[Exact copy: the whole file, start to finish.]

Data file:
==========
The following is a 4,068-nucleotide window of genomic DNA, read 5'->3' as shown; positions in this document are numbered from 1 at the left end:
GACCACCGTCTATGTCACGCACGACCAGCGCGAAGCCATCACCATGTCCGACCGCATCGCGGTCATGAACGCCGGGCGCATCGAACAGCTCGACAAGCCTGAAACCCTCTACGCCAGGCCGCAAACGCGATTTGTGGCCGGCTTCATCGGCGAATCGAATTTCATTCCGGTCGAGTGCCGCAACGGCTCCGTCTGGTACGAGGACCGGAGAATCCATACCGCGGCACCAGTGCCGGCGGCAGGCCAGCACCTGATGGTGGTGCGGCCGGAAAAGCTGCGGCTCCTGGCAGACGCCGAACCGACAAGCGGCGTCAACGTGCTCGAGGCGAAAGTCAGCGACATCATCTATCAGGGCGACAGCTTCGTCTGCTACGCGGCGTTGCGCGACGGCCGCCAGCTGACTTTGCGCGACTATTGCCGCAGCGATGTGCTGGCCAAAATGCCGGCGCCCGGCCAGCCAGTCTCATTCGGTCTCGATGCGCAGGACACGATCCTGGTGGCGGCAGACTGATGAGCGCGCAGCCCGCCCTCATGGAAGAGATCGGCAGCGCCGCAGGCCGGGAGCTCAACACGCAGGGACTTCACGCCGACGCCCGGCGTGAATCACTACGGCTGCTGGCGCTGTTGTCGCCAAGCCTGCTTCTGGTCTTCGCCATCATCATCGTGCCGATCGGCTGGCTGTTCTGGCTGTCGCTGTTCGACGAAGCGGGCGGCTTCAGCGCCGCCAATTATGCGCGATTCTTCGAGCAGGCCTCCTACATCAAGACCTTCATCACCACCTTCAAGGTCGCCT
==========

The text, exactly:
The following is a 4,068-nucleotide window of genomic DNA, read 5'->3' as shown; positions in this document are numbered from 1 at the left end:
GACCACCGTCTATGTCACGCACGACCAGCGCGAAGCCATCACCATGTCCGACCGCATCGCGGTCATGAACGCCGGGCGCATCGAACAGCTCGACAAGCCTGAAACCCTCTACGCCAGGCCGCAAACGCGATTTGTGGCCGGCTTCATCGGCGAATCGAATTTCATTCCGGTCGAGTGCCGCAACGGCTCCGTCTGGTACGAGGACCGGAGAATCCATACCGCGGCACCAGTGCCGGCGGCAGGCCAGCACCTGATGGTGGTGCGGCCGGAAAAGCTGCGGCTCCTGGCAGACGCCGAACCGACAAGCGGCGTCAACGTGCTCGAGGCGAAAGTCAGCGACATCATCTATCAGGGCGACAGCTTCGTCTGCTACGCGGCGTTGCGCGACGGCCGCCAGCTGACTTTGCGCGACTATTGCCGCAGCGATGTGCTGGCCAAAATGCCGGCGCCCGGCCAGCCAGTCTCATTCGGTCTCGATGCGCAGGACACGATCCTGGTGGCGGCAGACTGATGAGCGCGCAGCCCGCCCTCATGGAAGAGATCGGCAGCGCCGCAGGCCGGGAGCTCAACACGCAGGGACTTCACGCCGACGCCCGGCGTGAATCACTACGGCTGCTGGCGCTGTTGTCGCCAAGCCTGCTTCTGGTCTTCGCCATCATCATCGTGCCGATCGGCTGGCTGTTCTGGCTGTCGCTGTTCGACGAAGCGGGCGGCTTCAGCGCCGCCAATTATGCGCGATTCTTCGAGCAGGCCTCCTACATCAAGACCTTCATCACCACCTTCAAGGTCGCCT